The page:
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Alvarez vs. The Court of First Instance 64 Phil. 33 (GR No. L-45358) January 29, 1937 J.

Imperial Facts: On June 3, 1936, the chief of of the secret service of the Anti-Usury Board presented to Judge David, presiding judge of CFI of Tayabas, alleging that according to reliable information, the petitioner is keeping in his house in Infanta, Tayabas documents, receipts, lists, chits and other papers used by him in connection with his activities as a money lender charging usurious rates of interest in violation of the law. In his oath the chief of the secret service did not swear to the truth of his statements upon his knowledge of the facts but the information received by him from a reliable person. Upon this questioned affidavit, the judge issued the search warrant, ordering the search of the petitioners house at any time of the day or night, the seizure of the books and documents and the immediate delivery of such to him (judge). With said warrant, several agents of the Anti-Usury Board entered the petitioner's store and residence at 7 o'clock of the night and seized and took possession of various articles belonging to the petitioner. The petitioner asks that the warrant of issued by the Court of First Instance of Tayabas, ordering the search of his house and the seizure, at anytime of the day or night, of certain accounting books, documents, and papers belonging to him in his residence situated in Infanta, Tayabas, as well as the order of a later date, authorizing the agents of the Anti-Usury board to retain the articles seized, be declared illegal and set aside, and prays that all the articles in question be returned to him. Issues: 1.) What is the nature of searchers and seizures as contemplated in the law? 2.) What is required of the oath in the issuance of search warrant? 3.) What is the purpose of the disposition in addition to the affidavit? 4.) Whether or not the search warrant could be serve at night? 5.) Whether or not the seizure of evidence to use in an investigation is constitutional? 6.) Whether or not there was a waiver of constitutional guarantees? Held: A search warrant is an order in writing, issued in the name of the People of the Philippine Islands, signed by a judge or a justice of the peace, and directed to a peace officer, commanding him to search for personal property and bring it before the court (section 95, General Orders. No. 58, as amended by section 6 of Act No. 2886). Of all the rights of a citizen, few are of greater importance or more essential to his peace and happiness than the right of personal security, and that involves the exemption of his private affairs, books, and papers from the inspection and scrutiny of others (In re Pacific Railways Commission, 32 Fed., 241; Interstate Commerce Commission vs Brimson, 38 Law. ed., 1047; Broyd vs. U. S., 29 Law. ed., 746; Caroll vs. U. S., 69 Law. ed., 543, 549). While the power to search and seize is necessary to the public welfare, still it must be exercised and the law enforced without transgressing the constitutional rights or citizen, for the enforcement of no statue is of sufficient importance to justify indifference to the basis principles of government (People vs. Elias, 147 N. E., 472). As the protection of the citizen and the maintenance of his constitutional right is one of the highest duties and privileges of the court, these constitutional guaranties should be given a liberal construction or a strict construction in favor of the individual, to prevent stealthy encroachment upon, or gradual depreciation on, the rights secured by them(State vs. Custer County, 198 Pac., 362; State vs. McDaniel, 231 Pac., 965; 237 Pac., 373). Since the proceeding is a drastic one, it is the general rule that statutes authorizing searches and seizure or search warrants must be strictly construed (Rose vs. St. Clair, 28 Fed., [2d], 189; Leonard vs. U. S., 6 Fed. [2d], 353; Perry vs. U. S. 14 Fed. [2d],88; Cofer vs. State, 118 So., 613). Unreasonable searches and seizures are a menace against which the constitutional guarantee afford full protection. The term "unreasonable search and seizure" is not defined in the Constitution or in General Orders No. 58, and it is said to have no fixed, absolute or unchangeable meaning, although the term has been defined in general language. All illegal searches and seizure are unreasonable while lawful ones are reasonable. What constitutes a reasonable or unreasonable search or seizure in any particular case is purely a judicial question, determinable from a consideration of the circumstances involved, including the purpose of the search, the presence or absence or probable cause, the manner in which the search and seizure was made, the place or thing searched, and the character of the articles procured (Go-Bart Importing Co. vs. U. S. 75 Law. ed., 374; Peru vs. U. S., 4 Fed., [2d], 881;U. S. vs. Vatune, 292 Fed., 497; Angelo vs. U. S. 70 Law, ed., 145; Lambert vs. U. S. 282 Fed., 413; U. S. vs. Bateman, 278 Fed., 231; Mason vs. Rollins, 16 Fed. Cas. [No. 9252], 2 Biss., 99). Neither the Constitution nor General Orders. No. 58 provides that it is of imperative necessity to take the deposition of the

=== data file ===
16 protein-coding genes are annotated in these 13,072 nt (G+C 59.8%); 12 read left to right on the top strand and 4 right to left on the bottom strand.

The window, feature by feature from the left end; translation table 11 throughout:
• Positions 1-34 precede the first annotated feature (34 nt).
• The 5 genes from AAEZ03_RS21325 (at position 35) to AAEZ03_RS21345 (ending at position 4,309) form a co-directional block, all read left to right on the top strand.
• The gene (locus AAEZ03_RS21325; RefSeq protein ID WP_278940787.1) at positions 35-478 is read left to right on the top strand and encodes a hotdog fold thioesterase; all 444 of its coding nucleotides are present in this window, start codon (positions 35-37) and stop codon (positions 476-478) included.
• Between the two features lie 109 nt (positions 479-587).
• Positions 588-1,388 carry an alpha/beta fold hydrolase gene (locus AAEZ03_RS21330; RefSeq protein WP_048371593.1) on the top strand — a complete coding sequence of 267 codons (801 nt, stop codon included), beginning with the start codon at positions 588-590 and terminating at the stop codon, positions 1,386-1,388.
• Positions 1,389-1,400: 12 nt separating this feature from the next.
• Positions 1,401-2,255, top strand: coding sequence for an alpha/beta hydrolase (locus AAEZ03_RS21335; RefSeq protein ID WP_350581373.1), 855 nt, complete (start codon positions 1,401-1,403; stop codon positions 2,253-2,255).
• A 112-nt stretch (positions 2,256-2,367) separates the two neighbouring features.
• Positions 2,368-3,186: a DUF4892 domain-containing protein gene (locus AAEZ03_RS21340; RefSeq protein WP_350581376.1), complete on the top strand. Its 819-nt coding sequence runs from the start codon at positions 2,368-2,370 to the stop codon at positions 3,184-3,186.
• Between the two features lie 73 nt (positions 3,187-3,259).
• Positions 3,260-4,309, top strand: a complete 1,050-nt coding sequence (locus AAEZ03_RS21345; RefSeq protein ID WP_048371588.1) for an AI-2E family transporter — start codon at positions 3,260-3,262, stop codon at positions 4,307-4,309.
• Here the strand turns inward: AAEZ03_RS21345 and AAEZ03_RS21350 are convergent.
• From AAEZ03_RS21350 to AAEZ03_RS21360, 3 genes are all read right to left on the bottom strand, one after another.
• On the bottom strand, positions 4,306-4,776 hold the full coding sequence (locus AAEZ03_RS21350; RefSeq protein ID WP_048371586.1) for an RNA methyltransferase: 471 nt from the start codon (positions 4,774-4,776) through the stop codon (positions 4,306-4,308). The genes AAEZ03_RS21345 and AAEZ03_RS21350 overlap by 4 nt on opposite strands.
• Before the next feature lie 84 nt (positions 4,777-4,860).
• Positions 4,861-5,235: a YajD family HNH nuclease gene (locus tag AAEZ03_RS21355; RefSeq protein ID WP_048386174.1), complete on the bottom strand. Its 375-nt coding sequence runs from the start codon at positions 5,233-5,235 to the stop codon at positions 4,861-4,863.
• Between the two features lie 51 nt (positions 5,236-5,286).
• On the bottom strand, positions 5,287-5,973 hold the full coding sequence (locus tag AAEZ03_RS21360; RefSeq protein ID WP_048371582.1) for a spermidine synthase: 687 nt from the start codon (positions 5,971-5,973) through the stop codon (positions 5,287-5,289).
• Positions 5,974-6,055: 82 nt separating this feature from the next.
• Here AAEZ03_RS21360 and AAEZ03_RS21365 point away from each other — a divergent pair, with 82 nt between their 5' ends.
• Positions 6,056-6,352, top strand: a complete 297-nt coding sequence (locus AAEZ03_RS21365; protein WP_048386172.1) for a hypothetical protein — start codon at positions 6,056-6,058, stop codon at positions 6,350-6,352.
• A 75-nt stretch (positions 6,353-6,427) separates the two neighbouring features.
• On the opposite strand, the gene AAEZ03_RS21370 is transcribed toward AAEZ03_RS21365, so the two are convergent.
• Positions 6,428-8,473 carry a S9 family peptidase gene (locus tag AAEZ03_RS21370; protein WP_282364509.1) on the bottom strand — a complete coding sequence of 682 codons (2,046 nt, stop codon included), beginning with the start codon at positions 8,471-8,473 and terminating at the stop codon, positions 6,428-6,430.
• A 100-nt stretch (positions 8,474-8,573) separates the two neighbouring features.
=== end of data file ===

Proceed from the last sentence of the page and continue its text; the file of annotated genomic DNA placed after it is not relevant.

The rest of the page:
witnesses to be presented by the applicant or complainant in addition to the affidavit of the latter. The purpose of both in requiring the presentation of depositions is nothing more than to satisfy the committing magistrate of the existence of probable cause. Therefore, if the affidavit of the applicant or complainant is sufficient, the judge may dispense with that of other witnesses. Inasmuch as the affidavit of the agent in this case was insufficient because his knowledge of the facts was not personal but merely hearsay, it is the duty of the judge to require the affidavit of one or more witnesses for the purpose of determining the existence of probable cause to warrant the issuance of the search warrant. When the affidavit of the applicant of the complaint contains sufficient facts within his personal and direct knowledge, it is sufficient if the judge is satisfied that there exist probable cause; when the applicant's knowledge of the facts is mere hearsay, the affidavit of one or more witnesses having a personal knowledge of the fact is necessary. We conclude, therefore, that the warrant issued is likewise illegal because it was based only on the affidavit of the agent who had no personal knowledge of the facts. Section 101 of General Orders, No. 58 authorizes that the search be made at night when it is positively asserted in the affidavits that the property is on the person or in the place ordered to be searched. As we have declared the affidavits insufficient and the warrant issued exclusively upon it illegal, our conclusion is that the contention is equally well founded and that the search could not legally be made at night. The only description of the articles given in the affidavit presented to the judge was as follows: "that there are being kept in said premises books, documents, receipts, lists, chits and other papers used by him in connection with his activities as money-lender, charging a usurious rate of interest, in violation of the law." Taking into consideration the nature of the article so described, it is clear that no other more adequate and detailed description could have been given, particularly because it is difficult to give a particular description of the contents thereof. The description so made substantially complies with the legal provisions because the officer of the law who executed the warrant was thereby placed in a position enabling him to identify the articles, which he did. At the hearing of the incidents of the case raised before the court it clearly appeared that the books and documents had really been seized to enable the Anti-Usury Board to conduct an investigation and later use all or some of the articles in question as evidence against the petitioner in the criminal cases that may be filed against him. The seizure of books and documents by means of a search warrant, for the purpose of using them as evidence in a criminal case against the person in whose possession they were found, is unconstitutional because it makes the warrant unreasonable, and it is equivalent to a violation of the constitutional provision prohibiting the compulsion of an accused to testify against himself (Uy Kheytin vs. Villareal, 42 Phil,, 886; Brady vs. U. S., 266 U. S., 620; Temperani vs. U. S., 299 Fed., 365; U. S. vs. Madden, 297 Fed., 679; Boyd vs. U. S.,116 U. S., 116; Caroll vs. U. S., 267 U. S., 132). Therefore, it appearing that at least nineteen of the documents in question were seized for the purpose of using them as evidence against the petitioner in the criminal proceeding or proceedings for violation against him, we hold that the search warrant issued is illegal and that the documents should be returned to him. The Anti-Usury Board insinuates in its answer that the petitioner cannot now question the validity of the search warrant or the proceedings had subsequent to the issuance thereof, because he has waived his constitutional rights in proposing a compromise whereby he agreed to pay a fine of P200 for the purpose of evading the criminal proceeding or proceedings. We are of the opinion that there was no such waiver, first, because the petitioner has emphatically denied the offer of compromise and, second, because if there was a compromise it reffered but to the institution of criminal proceedings fro violation of the Anti-Usury Law. The waiver would have been a good defense for the respondents had the petitioner voluntarily consented to the search and seizure of the articles in question, but such was not the case because the petitioner protested from the beginning and stated his protest in writing in the insufficient inventory furnished him by the agents.